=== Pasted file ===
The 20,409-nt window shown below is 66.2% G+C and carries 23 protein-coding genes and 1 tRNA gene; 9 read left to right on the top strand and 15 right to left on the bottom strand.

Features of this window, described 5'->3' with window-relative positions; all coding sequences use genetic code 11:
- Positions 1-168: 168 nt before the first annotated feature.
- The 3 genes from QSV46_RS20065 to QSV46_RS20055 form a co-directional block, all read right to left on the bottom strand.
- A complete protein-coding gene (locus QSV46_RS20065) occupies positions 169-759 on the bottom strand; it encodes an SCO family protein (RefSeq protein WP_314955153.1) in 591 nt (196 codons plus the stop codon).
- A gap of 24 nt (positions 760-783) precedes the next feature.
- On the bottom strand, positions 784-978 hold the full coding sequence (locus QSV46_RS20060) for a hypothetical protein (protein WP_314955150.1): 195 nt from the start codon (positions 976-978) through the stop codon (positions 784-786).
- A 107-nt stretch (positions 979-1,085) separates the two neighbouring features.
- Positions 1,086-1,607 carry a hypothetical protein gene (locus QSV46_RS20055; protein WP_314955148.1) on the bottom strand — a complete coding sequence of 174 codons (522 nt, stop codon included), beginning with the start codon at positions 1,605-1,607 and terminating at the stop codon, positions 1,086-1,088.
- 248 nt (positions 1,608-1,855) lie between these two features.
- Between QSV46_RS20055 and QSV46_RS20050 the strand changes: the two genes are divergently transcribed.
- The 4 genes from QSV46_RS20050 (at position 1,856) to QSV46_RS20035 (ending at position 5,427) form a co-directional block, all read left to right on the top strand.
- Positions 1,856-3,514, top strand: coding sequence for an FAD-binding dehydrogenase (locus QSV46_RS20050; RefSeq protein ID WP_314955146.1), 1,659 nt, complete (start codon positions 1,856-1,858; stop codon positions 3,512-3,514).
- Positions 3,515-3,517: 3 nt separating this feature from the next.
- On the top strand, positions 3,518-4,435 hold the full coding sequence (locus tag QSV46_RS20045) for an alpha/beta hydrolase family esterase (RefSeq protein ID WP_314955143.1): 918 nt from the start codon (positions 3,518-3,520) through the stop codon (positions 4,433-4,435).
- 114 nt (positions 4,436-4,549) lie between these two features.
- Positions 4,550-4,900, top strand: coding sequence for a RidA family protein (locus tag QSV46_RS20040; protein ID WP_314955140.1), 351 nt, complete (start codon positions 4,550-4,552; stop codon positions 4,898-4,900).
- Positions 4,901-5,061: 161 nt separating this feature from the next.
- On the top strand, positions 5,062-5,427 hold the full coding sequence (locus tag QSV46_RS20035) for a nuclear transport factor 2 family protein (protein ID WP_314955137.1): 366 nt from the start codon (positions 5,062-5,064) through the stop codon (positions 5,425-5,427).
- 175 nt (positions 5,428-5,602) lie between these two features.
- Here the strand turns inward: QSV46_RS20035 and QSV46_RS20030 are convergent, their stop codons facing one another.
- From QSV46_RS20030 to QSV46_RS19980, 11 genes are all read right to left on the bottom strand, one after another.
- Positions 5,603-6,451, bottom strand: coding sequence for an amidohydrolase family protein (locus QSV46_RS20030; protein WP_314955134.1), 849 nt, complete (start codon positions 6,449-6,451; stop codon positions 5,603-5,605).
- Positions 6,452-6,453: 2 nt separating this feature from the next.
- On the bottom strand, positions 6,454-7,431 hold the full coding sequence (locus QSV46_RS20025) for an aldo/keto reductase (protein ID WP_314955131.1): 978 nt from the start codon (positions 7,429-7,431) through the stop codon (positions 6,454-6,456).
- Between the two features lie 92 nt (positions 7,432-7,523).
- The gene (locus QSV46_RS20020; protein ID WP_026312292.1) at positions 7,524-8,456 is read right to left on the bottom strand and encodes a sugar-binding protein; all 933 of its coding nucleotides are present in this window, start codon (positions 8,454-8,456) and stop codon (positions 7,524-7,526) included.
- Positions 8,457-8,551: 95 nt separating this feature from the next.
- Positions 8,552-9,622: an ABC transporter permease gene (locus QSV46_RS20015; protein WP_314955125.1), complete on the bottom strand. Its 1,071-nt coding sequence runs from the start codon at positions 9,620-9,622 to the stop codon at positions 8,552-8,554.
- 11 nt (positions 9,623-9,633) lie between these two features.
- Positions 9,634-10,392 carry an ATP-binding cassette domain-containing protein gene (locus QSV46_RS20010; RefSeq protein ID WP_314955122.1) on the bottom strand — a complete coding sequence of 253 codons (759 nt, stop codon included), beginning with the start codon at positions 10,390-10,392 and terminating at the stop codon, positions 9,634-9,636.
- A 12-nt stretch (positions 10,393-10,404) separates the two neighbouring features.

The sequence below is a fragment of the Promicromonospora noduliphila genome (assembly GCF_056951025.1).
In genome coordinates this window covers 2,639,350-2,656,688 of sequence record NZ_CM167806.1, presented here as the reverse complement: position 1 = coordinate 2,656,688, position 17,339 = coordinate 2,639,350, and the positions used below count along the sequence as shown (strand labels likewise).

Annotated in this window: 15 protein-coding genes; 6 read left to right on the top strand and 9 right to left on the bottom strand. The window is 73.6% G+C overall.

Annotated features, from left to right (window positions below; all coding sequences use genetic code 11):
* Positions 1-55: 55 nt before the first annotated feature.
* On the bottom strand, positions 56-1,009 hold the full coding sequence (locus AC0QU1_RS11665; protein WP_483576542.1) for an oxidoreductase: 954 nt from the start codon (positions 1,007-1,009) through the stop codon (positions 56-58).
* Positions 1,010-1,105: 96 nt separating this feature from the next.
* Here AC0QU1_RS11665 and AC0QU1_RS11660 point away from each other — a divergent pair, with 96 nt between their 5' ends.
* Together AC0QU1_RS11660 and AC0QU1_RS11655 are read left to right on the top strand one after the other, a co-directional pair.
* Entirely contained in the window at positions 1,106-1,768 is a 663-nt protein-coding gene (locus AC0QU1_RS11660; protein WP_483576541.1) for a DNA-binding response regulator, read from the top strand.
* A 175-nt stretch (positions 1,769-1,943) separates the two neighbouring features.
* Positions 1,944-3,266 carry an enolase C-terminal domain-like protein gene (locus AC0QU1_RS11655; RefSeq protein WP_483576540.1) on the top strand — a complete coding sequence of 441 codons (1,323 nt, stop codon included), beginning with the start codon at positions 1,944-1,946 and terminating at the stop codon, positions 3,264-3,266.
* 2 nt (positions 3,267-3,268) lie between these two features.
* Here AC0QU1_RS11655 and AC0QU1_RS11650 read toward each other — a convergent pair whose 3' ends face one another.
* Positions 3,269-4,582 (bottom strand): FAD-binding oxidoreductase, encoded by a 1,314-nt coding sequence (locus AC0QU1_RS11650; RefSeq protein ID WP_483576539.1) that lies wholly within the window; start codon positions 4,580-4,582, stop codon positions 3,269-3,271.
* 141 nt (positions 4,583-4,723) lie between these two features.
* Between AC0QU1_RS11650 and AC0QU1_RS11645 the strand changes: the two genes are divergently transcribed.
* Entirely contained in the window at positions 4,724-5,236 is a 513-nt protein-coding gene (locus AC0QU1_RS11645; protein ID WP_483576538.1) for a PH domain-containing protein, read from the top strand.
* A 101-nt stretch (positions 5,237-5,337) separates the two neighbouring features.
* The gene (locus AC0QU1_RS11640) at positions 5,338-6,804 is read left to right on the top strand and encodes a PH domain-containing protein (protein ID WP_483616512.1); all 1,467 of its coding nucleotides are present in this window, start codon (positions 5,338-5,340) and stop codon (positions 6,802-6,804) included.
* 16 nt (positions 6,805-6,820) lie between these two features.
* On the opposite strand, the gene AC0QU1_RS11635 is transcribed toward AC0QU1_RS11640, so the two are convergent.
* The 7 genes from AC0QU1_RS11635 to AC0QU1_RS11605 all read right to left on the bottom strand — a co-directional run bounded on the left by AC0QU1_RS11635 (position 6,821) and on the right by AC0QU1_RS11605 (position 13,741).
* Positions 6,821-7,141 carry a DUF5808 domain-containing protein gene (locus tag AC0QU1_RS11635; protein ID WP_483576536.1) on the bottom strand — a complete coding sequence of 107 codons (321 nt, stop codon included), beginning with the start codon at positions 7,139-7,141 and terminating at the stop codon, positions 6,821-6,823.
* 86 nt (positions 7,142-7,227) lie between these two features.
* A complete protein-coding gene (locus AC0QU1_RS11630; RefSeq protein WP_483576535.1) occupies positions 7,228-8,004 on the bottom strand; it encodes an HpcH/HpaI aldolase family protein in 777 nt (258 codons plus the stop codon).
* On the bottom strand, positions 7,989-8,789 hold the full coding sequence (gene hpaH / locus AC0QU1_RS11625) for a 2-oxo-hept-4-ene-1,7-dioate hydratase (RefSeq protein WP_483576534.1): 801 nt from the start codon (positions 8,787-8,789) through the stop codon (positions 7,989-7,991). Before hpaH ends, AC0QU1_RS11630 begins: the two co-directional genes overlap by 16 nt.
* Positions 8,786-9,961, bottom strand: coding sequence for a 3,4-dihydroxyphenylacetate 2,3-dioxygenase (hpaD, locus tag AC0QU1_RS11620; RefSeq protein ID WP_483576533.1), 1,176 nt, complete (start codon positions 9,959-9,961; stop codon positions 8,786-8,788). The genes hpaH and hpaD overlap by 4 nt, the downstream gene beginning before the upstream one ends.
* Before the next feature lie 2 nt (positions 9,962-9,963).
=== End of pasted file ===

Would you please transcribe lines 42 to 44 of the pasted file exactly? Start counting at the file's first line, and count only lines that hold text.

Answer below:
* Entirely contained in the window at positions 1,106-1,768 is a 663-nt protein-coding gene (locus AC0QU1_RS11660; protein WP_483576541.1) for a DNA-binding response regulator, read from the top strand.
* A 175-nt stretch (positions 1,769-1,943) separates the two neighbouring features.
* Positions 1,944-3,266 carry an enolase C-terminal domain-like protein gene (locus AC0QU1_RS11655; RefSeq protein WP_483576540.1) on the top strand — a complete coding sequence of 441 codons (1,323 nt, stop codon included), beginning with the start codon at positions 1,944-1,946 and terminating at the stop codon, positions 3,264-3,266.